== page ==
Description. Field specimen a greenish, slimy mat from a rotting tree branch (Figure 2A). Colonies on solid medium (Figure 2B) firmly gelatinous, dark brown; in liquid medium (Figure 2C), softly gelatinous, light brown, and amorphous. Trichomes in both agar and liquid cultures dark brown, isopolar, usually densely (Figure 2D–E), occasionally loosely, convoluted. Cells barrel-shaped to cylindrical, longer than wide, 2.0–3.5 μm wide, 3.5–7.5 μm long; constricted at cross wall; cell content granulated (Figure 2D–G). Apical cell rounded. Heterocytes both terminal and intercalary, spherical to cylindrical, 3.8–5.0 μm × 5.0–6.4 μm (Figure 2D,G). Akinetes broadly ellipsoidal, larger than vegetative cells without thickened cell walls, 4.0–6.5 μm × 5.0–7.5 μm (Figure 2E,F). Individual sheath thin, hyaline (Figure 2E,G); communal sheath, thick and brownish. Hormogonia was not observed.
Holotype. Strain USMNA collected by Faradina M. and Nur Afiqah A. R. Strain deposited in the School of Biological Sciences Herbarium, Universiti Sains Malaysia, Malaysia, and the Faculty of Fisheries, Kasetsart University, Thailand.
Type locality. Mats from a rotting tree branch in an estuarine mangrove forest; Kampung Pulau Betung, Penang, Malaysia. (5°18′23.3″ N, 100°12′02.4″ E).
Etymology. Aliinostoc bakau, Aliinostoc (’toc.) L. adj and pronoun alius = other, different [47]; bakau (ba. ka’u) adj. bakau = derived from a Malay word for mangrove, referring to the origin of the strain from the mangrove environment.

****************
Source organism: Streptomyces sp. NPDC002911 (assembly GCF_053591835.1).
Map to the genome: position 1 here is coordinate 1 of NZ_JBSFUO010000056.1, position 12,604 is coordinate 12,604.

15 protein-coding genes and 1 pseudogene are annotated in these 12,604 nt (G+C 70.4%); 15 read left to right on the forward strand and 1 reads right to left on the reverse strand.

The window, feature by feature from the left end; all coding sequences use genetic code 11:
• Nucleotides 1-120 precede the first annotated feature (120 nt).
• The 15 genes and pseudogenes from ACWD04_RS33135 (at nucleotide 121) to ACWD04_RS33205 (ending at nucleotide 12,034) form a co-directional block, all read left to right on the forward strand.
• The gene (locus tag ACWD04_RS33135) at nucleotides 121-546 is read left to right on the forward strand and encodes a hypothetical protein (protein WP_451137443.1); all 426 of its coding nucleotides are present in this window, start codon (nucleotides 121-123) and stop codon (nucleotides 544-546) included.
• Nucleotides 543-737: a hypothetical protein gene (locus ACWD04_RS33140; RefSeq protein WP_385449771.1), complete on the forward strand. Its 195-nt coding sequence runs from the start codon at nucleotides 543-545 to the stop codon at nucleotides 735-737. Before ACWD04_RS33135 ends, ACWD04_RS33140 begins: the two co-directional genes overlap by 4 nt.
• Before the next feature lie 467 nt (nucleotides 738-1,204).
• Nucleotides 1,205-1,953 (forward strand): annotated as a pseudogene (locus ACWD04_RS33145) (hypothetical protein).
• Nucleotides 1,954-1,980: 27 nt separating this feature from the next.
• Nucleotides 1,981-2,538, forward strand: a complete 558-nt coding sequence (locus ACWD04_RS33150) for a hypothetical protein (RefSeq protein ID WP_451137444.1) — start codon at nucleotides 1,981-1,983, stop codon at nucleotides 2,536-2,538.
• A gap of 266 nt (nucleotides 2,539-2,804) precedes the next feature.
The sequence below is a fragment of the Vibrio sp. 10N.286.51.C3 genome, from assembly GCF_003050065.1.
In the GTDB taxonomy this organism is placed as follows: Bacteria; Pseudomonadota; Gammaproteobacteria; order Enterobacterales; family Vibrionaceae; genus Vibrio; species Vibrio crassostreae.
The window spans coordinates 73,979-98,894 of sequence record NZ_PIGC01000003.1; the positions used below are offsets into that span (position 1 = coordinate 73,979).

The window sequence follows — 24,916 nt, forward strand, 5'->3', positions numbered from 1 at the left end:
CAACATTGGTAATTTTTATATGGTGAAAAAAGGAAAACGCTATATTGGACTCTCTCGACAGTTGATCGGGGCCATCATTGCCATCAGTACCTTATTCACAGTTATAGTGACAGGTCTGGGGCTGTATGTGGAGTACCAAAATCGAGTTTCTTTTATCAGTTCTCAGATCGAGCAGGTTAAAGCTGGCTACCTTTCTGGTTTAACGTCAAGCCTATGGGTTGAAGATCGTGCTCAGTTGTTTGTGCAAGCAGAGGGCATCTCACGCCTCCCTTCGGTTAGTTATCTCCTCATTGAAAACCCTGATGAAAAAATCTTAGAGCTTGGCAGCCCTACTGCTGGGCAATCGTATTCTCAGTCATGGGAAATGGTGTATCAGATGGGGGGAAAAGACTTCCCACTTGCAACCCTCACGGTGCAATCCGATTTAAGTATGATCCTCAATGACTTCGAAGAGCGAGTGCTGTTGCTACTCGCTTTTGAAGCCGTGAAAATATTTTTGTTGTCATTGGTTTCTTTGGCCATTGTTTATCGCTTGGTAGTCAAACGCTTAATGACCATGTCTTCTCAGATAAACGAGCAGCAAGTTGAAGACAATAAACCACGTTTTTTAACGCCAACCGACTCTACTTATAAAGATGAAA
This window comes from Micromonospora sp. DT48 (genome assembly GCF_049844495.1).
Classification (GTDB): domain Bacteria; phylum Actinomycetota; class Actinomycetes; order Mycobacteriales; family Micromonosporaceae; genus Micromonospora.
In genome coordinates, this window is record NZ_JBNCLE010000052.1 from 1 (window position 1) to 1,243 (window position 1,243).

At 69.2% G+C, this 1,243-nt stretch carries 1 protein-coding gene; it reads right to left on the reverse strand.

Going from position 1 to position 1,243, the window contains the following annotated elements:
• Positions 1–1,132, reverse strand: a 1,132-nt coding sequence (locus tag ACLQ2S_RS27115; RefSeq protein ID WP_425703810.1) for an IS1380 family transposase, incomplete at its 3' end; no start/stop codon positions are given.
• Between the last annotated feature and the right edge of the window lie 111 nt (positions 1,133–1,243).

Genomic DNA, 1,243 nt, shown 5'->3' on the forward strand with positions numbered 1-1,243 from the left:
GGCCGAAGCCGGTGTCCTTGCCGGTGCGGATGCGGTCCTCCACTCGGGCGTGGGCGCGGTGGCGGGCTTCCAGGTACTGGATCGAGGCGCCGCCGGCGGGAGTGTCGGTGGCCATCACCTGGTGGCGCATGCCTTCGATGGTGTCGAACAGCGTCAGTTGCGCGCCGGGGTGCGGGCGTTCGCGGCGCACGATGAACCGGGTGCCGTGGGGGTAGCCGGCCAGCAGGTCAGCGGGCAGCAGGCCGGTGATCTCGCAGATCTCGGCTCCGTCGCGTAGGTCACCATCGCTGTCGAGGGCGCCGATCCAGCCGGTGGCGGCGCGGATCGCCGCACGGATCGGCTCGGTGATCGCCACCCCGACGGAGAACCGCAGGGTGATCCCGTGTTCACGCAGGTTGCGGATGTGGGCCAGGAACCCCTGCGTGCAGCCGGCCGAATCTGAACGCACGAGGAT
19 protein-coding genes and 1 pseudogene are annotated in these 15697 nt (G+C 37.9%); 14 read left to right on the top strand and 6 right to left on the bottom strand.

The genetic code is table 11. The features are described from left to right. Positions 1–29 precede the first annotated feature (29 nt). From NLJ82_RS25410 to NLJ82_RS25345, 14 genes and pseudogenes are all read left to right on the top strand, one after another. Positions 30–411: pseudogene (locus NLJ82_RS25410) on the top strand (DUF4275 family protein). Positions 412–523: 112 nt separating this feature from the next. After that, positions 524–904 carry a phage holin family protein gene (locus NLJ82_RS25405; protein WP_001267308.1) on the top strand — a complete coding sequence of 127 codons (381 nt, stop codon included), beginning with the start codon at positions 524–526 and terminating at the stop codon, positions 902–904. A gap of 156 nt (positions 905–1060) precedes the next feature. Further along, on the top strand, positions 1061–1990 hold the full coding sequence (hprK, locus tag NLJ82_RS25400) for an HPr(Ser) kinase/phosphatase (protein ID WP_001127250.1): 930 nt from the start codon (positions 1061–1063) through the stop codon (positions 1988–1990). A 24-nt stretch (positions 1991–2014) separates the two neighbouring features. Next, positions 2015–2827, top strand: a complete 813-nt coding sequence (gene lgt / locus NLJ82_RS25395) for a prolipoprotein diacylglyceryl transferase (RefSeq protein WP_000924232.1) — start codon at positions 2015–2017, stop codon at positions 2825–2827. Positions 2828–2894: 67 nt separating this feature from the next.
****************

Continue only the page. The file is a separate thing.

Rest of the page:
GenBank accession number. 16S rRNA (MH182619)
Colonies with trichomes irregularly twisted and embedded within a common mucilage conform with the genus Nostoc. This genus is widespread with over 200 species recorded to date, making it difficult to distinguish morphospecies confidently using morphological evaluation [77,78]. Comparison with previously described Nostoc species showed a resemblance in the size of vegetative cells, heterocytes, and akinetes to Nostoc passerinianum Bornet et Thuret ex Bornet et Flahault [78]; however, colony morphology, heterocyst and akinete shapes, and habitat differ from the present specimen.
The cell length of Aliinostoc bakau sp. nov. falls within the range of all previously recorded species of Aliinostoc (Table 1), but the cell width is the narrowest recorded to date. The absence of hormogonia appears to be exclusive to this species.

3.1. Phylogenetic Analysis

The partial 16S rRNA gene sequences of 1316 bp were successfully amplified from A. bakau sp. nov. USMNA (MH182619) and trimmed to 1143 bp to provide fully bidirectional contiguous sequences. The trees constructed using ML and BI analyses were largely congruent and, therefore, only the ML tree is presented (Figure 3). Sequences of Aliinostoc species, including A. bakau, and four strains labelled as ‘Nostoc’ sp. formed a well-supported clade (ML = 99%, BI = 1.00). Our new species was grouped with ‘Nostoc’ sp. (MN864652) with high bootstrap support (ML = 100%, BI = 1.00) and sister to all other Aliinostoc species (Figure 3).
Genetic distances within the Aliinostoc clade were 0–4.4%, and A. bakau and other Aliinostoc species were at least 2.5% divergent. The sequences of A. bakau obtained here were identical to that of ‘Nostoc’ sp. (MN864652) from a mangrove in Iran and, therefore, the latter strain should be re-examined with the consideration of re-naming it A. bakau.

3.2. ITS Secondary Structure

The ITS region sequence of A. bakau was 641 bp long, containing the sequences coding for two tRNA molecules (tRNAAla and tRNAIle). The D1–D1’ and Box–B helices, a semi-conserved region of the 16S–23S ITS region, were analyzed. The putative secondary structures of A. bakau, together with other Aliinostoc species, are presented in Figure 4 and Figure 5.